The fighting for \"Fighting Irish\"

by Mario T. García

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As part of the celebration of St. Patrick's Day (even though this is being written the day after), I want to note something I found out when I visited my hometown of El Paso a couple of weeks ago.

Growing up in this border city, I attended Cathedral High School, an all-boys school run by the Christian Brothers. This year the small (400 students) school in central El Paso celebrates its 85th anniversary.

However, just recently and unfortunately, the University of Notre Dame notified the school that it could no longer call itself the "Fighting Irish" or use the logo of the leprechaun figure due to copyright infringement. Notre Dame claims it alone holds the copyright to this nickname and logo.

Apparently there are other Catholic schools like Cathedral in the country that also use the Notre Dame nickname and logo and the university notes that when it finds this out it notifies them to cease.

What this means for little Cathedral is that it will have to not only find a new nickname and logo, but it will have to go to the expense of buying new uniforms for its teams and other paraphernalia to comply with Notre Dame's threat to possibly sue if the school does not comply.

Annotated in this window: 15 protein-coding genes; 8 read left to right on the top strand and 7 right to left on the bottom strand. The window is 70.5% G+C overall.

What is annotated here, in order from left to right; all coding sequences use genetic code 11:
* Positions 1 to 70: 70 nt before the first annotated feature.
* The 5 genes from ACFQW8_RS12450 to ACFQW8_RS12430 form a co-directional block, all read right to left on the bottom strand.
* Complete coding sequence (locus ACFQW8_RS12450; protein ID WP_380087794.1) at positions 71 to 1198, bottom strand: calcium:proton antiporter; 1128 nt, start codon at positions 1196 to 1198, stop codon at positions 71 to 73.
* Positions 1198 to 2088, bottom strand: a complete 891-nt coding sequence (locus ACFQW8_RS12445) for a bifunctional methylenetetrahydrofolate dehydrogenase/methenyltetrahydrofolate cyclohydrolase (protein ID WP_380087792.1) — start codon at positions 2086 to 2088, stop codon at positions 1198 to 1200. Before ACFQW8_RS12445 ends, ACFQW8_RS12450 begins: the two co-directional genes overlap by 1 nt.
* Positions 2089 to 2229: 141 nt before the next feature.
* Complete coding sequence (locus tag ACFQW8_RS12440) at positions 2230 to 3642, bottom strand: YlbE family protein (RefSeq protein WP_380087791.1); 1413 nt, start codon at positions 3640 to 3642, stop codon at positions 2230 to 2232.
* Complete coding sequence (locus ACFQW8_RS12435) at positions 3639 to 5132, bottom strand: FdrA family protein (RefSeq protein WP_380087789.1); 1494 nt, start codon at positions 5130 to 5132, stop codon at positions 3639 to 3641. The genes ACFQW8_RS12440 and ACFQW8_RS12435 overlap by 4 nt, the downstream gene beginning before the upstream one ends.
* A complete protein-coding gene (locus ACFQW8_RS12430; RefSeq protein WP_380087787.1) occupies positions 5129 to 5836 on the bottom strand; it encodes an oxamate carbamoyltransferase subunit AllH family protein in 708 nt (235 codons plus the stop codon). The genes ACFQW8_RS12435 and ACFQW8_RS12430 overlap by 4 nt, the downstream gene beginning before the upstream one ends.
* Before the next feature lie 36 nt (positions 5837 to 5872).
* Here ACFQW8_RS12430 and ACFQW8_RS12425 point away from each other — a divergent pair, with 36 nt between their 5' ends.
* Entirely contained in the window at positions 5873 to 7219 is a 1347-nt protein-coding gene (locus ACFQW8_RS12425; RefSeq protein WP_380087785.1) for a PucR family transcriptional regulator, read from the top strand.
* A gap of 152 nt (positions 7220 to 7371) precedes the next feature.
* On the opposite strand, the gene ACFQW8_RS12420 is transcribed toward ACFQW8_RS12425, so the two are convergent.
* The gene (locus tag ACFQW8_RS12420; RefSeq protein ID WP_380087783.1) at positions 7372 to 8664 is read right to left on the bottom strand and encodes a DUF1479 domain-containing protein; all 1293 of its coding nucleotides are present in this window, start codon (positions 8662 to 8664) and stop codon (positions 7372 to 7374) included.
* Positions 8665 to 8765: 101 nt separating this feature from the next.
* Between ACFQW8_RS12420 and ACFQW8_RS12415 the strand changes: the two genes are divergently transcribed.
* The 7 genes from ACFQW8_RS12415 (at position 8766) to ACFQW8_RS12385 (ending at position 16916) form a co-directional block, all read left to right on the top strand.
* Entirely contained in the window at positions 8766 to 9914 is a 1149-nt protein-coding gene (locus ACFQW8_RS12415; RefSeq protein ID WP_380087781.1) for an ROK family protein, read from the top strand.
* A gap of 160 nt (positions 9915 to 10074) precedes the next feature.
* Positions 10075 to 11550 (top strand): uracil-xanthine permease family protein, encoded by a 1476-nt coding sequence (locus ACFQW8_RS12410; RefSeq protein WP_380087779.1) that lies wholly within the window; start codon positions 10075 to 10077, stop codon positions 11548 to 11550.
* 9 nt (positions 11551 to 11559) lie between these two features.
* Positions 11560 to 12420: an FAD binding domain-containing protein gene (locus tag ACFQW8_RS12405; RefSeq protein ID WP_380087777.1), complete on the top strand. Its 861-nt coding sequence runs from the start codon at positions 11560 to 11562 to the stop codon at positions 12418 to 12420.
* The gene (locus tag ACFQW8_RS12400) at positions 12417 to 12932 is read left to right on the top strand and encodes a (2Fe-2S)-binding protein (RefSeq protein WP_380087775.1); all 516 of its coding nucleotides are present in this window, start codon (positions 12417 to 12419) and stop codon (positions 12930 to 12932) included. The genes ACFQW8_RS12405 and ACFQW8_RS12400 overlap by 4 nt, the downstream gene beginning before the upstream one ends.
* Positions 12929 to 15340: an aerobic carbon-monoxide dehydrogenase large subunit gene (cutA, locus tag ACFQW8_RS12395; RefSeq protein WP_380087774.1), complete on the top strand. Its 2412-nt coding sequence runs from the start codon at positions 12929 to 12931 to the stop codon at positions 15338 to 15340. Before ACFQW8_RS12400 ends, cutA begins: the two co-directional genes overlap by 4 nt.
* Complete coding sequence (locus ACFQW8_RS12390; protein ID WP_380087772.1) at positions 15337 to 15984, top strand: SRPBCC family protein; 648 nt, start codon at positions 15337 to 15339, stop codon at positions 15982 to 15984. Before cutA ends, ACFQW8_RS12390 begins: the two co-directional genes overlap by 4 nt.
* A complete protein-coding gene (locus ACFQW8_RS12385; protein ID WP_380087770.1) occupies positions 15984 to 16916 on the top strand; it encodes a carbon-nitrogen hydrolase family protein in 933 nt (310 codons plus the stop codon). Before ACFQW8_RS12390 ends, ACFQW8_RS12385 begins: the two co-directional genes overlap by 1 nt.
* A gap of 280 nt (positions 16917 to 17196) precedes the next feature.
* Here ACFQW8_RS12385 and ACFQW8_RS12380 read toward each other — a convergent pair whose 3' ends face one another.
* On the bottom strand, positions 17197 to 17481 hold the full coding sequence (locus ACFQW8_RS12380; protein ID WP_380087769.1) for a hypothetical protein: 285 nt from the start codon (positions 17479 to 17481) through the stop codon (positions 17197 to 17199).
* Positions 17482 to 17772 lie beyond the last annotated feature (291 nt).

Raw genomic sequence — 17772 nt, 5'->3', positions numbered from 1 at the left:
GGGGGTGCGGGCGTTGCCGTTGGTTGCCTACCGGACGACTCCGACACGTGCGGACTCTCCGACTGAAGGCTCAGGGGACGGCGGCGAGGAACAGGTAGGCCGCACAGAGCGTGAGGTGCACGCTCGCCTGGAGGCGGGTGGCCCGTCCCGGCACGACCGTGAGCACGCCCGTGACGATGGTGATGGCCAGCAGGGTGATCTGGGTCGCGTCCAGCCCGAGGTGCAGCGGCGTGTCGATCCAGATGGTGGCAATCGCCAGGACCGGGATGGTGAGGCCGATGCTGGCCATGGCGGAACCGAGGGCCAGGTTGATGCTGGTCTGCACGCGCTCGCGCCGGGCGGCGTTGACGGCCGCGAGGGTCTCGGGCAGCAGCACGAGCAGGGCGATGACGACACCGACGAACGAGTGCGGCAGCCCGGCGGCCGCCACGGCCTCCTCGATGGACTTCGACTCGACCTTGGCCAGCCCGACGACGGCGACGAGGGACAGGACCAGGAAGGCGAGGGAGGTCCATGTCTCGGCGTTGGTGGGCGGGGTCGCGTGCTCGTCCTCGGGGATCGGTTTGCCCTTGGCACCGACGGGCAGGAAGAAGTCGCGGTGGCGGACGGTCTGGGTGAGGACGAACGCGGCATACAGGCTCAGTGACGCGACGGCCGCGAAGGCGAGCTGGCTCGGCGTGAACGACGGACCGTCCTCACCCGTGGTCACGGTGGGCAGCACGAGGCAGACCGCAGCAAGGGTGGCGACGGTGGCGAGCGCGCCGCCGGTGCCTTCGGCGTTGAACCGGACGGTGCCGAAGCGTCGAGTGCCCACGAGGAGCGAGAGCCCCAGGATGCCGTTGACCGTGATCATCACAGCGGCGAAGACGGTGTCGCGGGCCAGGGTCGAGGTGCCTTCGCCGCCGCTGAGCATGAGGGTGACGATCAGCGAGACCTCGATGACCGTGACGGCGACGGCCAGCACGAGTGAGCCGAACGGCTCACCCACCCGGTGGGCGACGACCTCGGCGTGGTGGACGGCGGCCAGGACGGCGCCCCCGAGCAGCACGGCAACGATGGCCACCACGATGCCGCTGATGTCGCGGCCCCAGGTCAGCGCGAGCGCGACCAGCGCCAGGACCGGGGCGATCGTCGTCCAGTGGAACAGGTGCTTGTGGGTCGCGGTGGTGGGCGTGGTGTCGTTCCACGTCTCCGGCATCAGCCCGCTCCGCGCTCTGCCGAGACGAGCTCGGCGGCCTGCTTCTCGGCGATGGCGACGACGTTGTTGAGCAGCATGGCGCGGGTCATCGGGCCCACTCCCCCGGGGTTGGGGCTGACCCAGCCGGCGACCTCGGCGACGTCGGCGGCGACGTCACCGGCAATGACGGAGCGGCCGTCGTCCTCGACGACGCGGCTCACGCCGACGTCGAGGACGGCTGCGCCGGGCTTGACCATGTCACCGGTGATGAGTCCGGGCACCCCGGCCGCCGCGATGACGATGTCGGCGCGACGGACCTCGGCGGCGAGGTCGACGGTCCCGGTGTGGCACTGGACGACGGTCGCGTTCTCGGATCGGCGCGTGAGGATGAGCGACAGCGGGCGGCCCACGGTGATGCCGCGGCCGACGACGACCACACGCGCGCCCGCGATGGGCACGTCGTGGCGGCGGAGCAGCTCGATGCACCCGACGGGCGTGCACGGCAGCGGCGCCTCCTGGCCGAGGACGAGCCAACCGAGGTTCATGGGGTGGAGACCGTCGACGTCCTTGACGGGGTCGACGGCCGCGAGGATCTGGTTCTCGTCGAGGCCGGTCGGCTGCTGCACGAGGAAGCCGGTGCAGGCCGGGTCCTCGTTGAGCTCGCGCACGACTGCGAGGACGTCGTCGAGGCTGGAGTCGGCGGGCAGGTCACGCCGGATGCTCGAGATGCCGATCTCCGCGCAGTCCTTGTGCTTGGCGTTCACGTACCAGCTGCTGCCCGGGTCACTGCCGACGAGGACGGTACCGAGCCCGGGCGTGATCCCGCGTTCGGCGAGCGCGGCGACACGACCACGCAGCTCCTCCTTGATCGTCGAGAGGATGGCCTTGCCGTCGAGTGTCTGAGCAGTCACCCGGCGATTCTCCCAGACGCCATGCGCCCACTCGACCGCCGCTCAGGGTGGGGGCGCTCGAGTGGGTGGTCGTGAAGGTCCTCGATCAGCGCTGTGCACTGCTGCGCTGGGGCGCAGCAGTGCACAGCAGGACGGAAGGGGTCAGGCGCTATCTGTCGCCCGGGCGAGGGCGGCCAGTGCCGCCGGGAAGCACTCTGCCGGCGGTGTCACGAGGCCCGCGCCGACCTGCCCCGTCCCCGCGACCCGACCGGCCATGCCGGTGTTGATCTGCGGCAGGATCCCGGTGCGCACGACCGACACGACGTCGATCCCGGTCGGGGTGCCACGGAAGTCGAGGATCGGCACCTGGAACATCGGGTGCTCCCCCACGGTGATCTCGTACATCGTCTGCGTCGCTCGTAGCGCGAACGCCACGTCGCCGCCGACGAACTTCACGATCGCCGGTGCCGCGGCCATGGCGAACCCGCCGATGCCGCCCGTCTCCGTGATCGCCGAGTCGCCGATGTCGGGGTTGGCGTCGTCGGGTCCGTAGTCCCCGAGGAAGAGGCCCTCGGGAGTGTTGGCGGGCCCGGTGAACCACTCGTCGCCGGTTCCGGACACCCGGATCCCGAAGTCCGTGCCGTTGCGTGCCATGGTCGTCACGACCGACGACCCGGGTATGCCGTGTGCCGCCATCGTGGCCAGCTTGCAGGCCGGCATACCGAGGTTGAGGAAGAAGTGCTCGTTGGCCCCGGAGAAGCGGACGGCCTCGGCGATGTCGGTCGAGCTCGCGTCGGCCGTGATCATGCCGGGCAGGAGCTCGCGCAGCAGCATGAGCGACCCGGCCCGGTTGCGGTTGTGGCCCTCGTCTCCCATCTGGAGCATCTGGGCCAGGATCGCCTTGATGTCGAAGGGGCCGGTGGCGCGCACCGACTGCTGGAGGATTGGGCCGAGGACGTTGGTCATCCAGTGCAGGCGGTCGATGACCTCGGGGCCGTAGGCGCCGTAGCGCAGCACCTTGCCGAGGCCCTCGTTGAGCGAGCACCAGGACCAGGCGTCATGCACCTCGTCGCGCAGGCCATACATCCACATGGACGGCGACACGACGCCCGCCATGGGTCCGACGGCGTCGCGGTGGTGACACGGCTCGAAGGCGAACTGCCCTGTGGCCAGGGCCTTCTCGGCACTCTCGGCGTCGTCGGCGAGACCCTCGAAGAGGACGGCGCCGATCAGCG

One Cathedral student quoted in the El Paso Times responded, "Since 1925, we've been known as the Fighting Irish. It's how people know us" (see El Paso Times, March 5, 2011).

Not to put a damper on celebrating St. Patrick's Day and week, but I find it astounding that a large and wealthy university such as Notre Dame would, in a non-Catholic and capitalist manner, force a little and non-wealthy high school to change years of tradition -- a high school that in effect pays homage to Notre Dame and encourages its students to consider going to college there -- and go through the difficult expenses to make the change.

This is not in the spirit of Notre Dame or that of St. Patrick. It is greed and moneymaking, pure and simple.

I call on Notre Dame officials to rescind their bullying of Cathedral and any other schools, and to allow my former school to continue to call itself the Fighting Irish with the leprechaun logo. I call on readers to write letters to the president of Notre Dame to stop such nonsense.

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